In general, the analysis of the current factors influencing the implementation climate showed that participants felt the need toward introducing procedures and guidelines that meet the current state of the art of evidence-based medicine. They felt that current procedures did not align with the latest developments in their specific fields. We asked the participants what they expected from this project, in which health care workers would be trained in health leadership competencies and participate in designing a care pathway. Different expectations were described, all of them addressing the factors that influence the current implementation climate. Some of their expectations included that the project should contribute to defining a clear vision and serve as a blueprint for future policies. They expected that the project would serve as a foundation for good collaboration across all levels, and a good way to involve all stakeholders. Another expectation that was perceived positively was that the project would benefit the personal development of the participants. As an outcome, participants expressed the hope that the project would result in a specific protocol that would standardize care and overall health care improvement, as one of the respondents mentioned.
I think that once the care pathway is completed and implemented, with the necessary policies and guidelines in place, and together with the multidisciplinary approach, it will undoubtedly contribute to the quality of health care delivery in the hospital. [P5]
When it came to the implementation of procedures, the respondents showed a high sense of urgency, expressing that this had to be in place before completion of the construction of the new hospital. Participants mentioned they often sought for guidelines outside their hospital to use and even recruited the help of colleagues from abroad to keep their knowledge up to date. The participants highlighted many factors that influenced the implementation climate. These included the attitude of staff toward policy changes, the vision of the organization, collaboration, transparency and communication, personal development, and resources as factors that influenced the implementation climate. These factors also had several potential consequences and effects.
Attitude of staff to policy changes
Participants mentioned they sometimes noticed reluctance toward policy changes among staff on the working floor. Several reasons were found to be underlying of this reluctance. First of all, participants mentioned that negative experiences from the past shaped the current opinions of staff members toward policy changes. Second, experiences showed fear toward policy changes. Staff members feared that the new policy or regulation would give them more work in their daily routine or that the change would be negative on a personal level. Finally, participants mentioned that staff members often were stuck in their current daily routine and therefore simply not interested in new policy changes.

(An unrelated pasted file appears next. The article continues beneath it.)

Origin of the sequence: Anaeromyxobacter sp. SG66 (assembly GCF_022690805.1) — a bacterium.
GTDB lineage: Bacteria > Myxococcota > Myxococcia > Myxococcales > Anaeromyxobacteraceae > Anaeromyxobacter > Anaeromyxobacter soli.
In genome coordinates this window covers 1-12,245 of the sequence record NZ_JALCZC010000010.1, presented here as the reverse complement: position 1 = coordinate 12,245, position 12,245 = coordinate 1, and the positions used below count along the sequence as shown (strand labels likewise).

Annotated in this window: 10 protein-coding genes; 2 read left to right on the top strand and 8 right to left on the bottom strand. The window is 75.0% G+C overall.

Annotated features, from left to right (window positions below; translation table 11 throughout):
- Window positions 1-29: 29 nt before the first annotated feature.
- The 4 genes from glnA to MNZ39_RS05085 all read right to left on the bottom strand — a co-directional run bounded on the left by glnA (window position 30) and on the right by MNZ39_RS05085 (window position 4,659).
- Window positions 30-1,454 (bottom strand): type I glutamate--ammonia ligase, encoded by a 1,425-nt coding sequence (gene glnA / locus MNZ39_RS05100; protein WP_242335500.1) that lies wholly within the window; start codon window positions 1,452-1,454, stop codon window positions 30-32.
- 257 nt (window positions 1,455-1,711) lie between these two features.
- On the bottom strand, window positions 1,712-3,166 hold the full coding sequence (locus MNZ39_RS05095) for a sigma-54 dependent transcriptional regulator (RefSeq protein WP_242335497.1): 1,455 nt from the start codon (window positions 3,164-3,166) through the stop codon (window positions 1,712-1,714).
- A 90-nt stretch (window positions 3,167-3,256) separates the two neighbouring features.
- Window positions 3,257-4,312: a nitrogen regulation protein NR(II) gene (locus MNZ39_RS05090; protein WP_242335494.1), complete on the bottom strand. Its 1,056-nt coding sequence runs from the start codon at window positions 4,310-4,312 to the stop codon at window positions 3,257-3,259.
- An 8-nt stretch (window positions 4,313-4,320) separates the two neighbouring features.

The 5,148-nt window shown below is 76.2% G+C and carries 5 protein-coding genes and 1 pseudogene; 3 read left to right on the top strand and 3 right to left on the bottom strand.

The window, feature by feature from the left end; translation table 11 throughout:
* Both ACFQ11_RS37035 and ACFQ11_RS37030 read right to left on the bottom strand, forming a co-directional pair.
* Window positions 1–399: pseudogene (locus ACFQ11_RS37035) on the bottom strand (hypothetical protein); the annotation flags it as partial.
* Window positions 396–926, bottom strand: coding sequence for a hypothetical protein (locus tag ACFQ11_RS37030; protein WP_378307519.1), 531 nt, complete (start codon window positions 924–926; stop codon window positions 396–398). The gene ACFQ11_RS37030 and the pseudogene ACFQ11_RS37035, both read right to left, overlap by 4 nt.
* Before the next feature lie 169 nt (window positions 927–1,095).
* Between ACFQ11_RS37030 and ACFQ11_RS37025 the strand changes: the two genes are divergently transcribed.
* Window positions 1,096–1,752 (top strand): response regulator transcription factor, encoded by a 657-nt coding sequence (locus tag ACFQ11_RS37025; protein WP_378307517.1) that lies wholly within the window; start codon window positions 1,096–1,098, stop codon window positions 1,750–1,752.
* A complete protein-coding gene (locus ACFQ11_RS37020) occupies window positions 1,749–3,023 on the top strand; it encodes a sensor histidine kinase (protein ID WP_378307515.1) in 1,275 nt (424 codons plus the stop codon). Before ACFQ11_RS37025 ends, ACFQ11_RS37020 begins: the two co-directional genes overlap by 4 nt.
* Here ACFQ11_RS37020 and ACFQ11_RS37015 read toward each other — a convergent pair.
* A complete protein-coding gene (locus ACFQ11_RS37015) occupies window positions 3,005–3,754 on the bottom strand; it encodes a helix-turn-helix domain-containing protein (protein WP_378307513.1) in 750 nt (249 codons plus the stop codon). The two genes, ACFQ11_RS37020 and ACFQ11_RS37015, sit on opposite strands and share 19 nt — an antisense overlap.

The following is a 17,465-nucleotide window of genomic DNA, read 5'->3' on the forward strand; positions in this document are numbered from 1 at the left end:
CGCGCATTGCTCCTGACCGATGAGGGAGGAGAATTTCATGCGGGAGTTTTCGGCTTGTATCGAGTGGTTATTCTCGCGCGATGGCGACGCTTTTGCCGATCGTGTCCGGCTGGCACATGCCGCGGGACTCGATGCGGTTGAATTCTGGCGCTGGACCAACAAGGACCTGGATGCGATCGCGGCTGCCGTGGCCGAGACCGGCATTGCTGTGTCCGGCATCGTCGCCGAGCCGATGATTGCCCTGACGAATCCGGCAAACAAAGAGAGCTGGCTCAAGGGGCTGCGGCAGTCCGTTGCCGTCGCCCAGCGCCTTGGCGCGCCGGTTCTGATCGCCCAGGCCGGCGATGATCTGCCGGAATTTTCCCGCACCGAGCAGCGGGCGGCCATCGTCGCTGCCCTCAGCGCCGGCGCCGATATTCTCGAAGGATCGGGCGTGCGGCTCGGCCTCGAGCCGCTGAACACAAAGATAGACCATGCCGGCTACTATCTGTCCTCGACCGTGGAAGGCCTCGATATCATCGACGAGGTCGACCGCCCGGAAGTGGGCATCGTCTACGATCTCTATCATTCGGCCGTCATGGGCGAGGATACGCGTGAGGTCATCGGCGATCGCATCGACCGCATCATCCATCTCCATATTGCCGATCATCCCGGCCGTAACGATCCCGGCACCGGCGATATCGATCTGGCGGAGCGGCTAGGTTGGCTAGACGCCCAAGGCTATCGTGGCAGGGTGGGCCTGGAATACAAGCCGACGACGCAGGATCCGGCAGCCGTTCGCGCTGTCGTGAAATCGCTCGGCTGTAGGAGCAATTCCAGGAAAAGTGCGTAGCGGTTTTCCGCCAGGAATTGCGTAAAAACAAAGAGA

They are done with the changes. Nobody wants to. Not whether they want to. They are simply tired, they don’t believe it anymore, because several projects have been launched, but no progress has been made. Uh yeah, they simply don’t see why they should do it. [P5]
So, I think there are people who are afraid of changes. Maybe for their own sake or so, probably they think it will harm them or result in them having to change their work on the department for example, resulting in too much work, or too much administration or the feeling that somebody is watching them perform their duties. This of course it is not a bad thing. [P2]
Sometimes you see a disenchanted attitude among the professionals. You try to implement something, and you get a response like: yeah it has been like this for years and this is just the way we do it and we are in Curacao, so we are not going to change that. So, the mentality of the staff is often an issue. That is coherent with the fact that they are understaffed though. [P9]
The participants highlighted that hospital staff needs to feel involved in the policy forming process to create a positive attitude toward policy changes, which of course requires a supportive working environment.
Vision of the organization
Concerning the current vision of the organization, the participants expressed the following three opinions. First, they were unaware of the current vision of the hospital. Participants had no idea of what the long-term plans were as well as what the hospital expected of them. They experienced that a lack of transparency was responsible for the unawareness. Second, they mentioned that the current investments and policy changes revealed a lack of a long-term vision to support these investments. Last, participants mentioned that the vision of the board did not always align with their vision.
We do not have a long-term vision of the board of directors. It is just band-aid solutions. [P9]
The organization is open-minded towards changes; however, they do not know what they would like to change. For example, one could be open-minded, but if one does not know what it is that needs to change and how to achieve this, then in such a case, it is not a change, but just spinning around in circles. [P6]
Analysis showed that several underlying factors caused this negative view on the current long-term vision. A lack of communication and transparency from the hospital administrators was one of the reasons, which will be elaborated later. Next to that, a lack of medical knowledge and know-how among the management staff were viewed upon as a cause of the negative perception of the current vision. Participants mentioned that hospital administrators and senior management staff were often positioned too far from the routine of clinical practice, resulting in them not understanding the current issues in the frontline of care. Furthermore, they observed that some “team leads” in the department lacked the professional capacities to formulate a well-structured policy because they did not have the proper management training. Nevertheless, the participants emphasized that it was important to involve staff in the creation of a long-term vision and to communicate this transparently to all staff members.